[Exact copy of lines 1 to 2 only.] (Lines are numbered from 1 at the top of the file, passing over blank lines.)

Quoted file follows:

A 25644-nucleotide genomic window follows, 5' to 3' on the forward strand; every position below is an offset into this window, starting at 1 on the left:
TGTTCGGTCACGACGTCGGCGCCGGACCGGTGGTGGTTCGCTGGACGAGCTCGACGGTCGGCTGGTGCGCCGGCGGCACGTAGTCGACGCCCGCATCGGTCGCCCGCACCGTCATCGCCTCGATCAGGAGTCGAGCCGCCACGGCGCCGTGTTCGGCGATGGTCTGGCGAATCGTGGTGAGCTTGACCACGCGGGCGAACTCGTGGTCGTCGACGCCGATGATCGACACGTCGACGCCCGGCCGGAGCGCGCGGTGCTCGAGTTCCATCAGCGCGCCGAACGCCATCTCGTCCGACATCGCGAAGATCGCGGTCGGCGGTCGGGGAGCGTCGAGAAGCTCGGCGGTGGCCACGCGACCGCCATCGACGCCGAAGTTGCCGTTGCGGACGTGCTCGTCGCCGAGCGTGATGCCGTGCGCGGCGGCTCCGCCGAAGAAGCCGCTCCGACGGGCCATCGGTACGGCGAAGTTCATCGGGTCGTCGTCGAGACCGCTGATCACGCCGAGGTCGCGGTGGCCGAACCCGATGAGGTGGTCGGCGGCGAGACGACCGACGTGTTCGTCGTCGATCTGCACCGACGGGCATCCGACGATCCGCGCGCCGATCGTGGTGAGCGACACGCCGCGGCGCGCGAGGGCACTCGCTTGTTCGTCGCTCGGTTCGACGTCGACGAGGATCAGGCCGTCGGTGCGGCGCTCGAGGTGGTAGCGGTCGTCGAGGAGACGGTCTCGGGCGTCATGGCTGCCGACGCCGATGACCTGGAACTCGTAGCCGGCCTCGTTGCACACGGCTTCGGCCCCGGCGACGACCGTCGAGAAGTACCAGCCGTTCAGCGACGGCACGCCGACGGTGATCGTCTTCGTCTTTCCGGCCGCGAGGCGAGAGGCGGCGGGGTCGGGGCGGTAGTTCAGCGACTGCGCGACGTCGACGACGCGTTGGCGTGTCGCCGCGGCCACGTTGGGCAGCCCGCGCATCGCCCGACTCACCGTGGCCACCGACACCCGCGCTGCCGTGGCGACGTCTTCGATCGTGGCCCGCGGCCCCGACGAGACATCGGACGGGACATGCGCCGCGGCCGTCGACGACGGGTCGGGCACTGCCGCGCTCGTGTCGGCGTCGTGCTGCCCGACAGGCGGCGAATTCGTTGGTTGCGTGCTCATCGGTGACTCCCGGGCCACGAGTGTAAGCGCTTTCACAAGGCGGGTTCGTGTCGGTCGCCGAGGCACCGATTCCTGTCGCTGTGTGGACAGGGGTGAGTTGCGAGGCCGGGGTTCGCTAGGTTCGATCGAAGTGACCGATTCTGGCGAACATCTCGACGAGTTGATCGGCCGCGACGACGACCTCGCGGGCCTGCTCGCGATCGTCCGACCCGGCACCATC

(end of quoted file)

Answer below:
A 25644-nucleotide genomic window follows, 5' to 3' on the forward strand; every position below is an offset into this window, starting at 1 on the left:
TGTTCGGTCACGACGTCGGCGCCGGACCGGTGGTGGTTCGCTGGACGAGCTCGACGGTCGGCTGGTGCGCCGGCGGCACGTAGTCGACGCCCGCATCGGTCGCCCGCACCGTCATCGCCTCGATCAGGAGTCGAGCCGCCACGGCGCCGTGTTCGGCGATGGTCTGGCGAATCGTGGTGAGCTTGACCACGCGGGCGAACTCGTGGTCGTCGACGCCGATGATCGACACGTCGACGCCCGGCCGGAGCGCGCGGTGCTCGAGTTCCATCAGCGCGCCGAACGCCATCTCGTCCGACATCGCGAAGATCGCGGTCGGCGGTCGGGGAGCGTCGAGAAGCTCGGCGGTGGCCACGCGACCGCCATCGACGCCGAAGTTGCCGTTGCGGACGTGCTCGTCGCCGAGCGTGATGCCGTGCGCGGCGGCTCCGCCGAAGAAGCCGCTCCGACGGGCCATCGGTACGGCGAAGTTCATCGGGTCGTCGTCGAGACCGCTGATCACGCCGAGGTCGCGGTGGCCGAACCCGATGAGGTGGTCGGCGGCGAGACGACCGACGTGTTCGTCGTCGATCTGCACCGACGGGCATCCGACGATCCGCGCGCCGATCGTGGTGAGCGACACGCCGCGGCGCGCGAGGGCACTCGCTTGTTCGTCGCTCGGTTCGACGTCGACGAGGATCAGGCCGTCGGTGCGGCGCTCGAGGTGGTAGCGGTCGTCGAGGAGACGGTCTCGGGCGTCATGGCTGCCGACGCCGATGACCTGGAACTCGTAGCCGGCCTCGTTGCACACGGCTTCGGCCCCGGCGACGACCGTCGAGAAGTACCAGCCGTTCAGCGACGGCACGCCGACGGTGATCGTCTTCGTCTTTCCGGCCGCGAGGCGAGAGGCGGCGGGGTCGGGGCGGTAGTTCAGCGACTGCGCGACGTCGACGACGCGTTGGCGTGTCGCCGCGGCCACGTTGGGCAGCCCGCGCATCGCCCGACTCACCGTGGCCACCGACACCCGCGCTGCCGTGGCGACGTCTTCGATCGTGGCCCGCGGCCCCGACGAGACATCGGACGGGACATGCGCCGCGGCCGTCGACGACGGGTCGGGCACTGCCGCGCTCGTGTCGGCGTCGTGCTGCCCGACAGGCGGCGAATTCGTTGGTTGCGTGCTCATCGGTGACTCCCGGGCCACGAGTGTAAGCGCTTTCACAAGGCGGGTTCGTGTCGGTCGCCGAGGCACCGATTCCTGTCGCTGTGTGGACAGGGGTGAGTTGCGAGGCCGGGGTTCGCTAGGTTCGATCGAAGTGACCGATTCTGGCGAACATCTCGACGAGTTGATCGGCCGCGACGACGACCTCGCGGGCCTGCTCGCGATCGTCCGACCCGGCACCATC